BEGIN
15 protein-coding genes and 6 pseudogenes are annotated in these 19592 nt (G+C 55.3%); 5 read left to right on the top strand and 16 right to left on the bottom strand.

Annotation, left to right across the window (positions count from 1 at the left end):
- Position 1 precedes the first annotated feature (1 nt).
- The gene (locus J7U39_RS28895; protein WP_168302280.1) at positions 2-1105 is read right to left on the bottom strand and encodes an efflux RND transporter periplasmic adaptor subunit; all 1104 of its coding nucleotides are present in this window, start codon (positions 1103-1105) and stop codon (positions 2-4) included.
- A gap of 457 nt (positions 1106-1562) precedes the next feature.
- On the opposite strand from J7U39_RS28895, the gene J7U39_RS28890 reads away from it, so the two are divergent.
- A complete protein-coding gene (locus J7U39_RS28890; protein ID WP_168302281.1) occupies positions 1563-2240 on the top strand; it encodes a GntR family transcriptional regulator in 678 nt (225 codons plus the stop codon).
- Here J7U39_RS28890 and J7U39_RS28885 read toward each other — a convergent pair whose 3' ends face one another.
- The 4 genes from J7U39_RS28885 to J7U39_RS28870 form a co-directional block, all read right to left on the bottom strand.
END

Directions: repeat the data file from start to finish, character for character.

15 protein-coding genes and 6 pseudogenes are annotated in these 19592 nt (G+C 55.3%); 5 read left to right on the top strand and 16 right to left on the bottom strand.

Annotation, left to right across the window (positions count from 1 at the left end):
- Position 1 precedes the first annotated feature (1 nt).
- The gene (locus J7U39_RS28895; protein WP_168302280.1) at positions 2-1105 is read right to left on the bottom strand and encodes an efflux RND transporter periplasmic adaptor subunit; all 1104 of its coding nucleotides are present in this window, start codon (positions 1103-1105) and stop codon (positions 2-4) included.
- A gap of 457 nt (positions 1106-1562) precedes the next feature.
- On the opposite strand from J7U39_RS28895, the gene J7U39_RS28890 reads away from it, so the two are divergent.
- A complete protein-coding gene (locus J7U39_RS28890; protein ID WP_168302281.1) occupies positions 1563-2240 on the top strand; it encodes a GntR family transcriptional regulator in 678 nt (225 codons plus the stop codon).
- Here J7U39_RS28890 and J7U39_RS28885 read toward each other — a convergent pair whose 3' ends face one another.
- The 4 genes from J7U39_RS28885 to J7U39_RS28870 form a co-directional block, all read right to left on the bottom strand.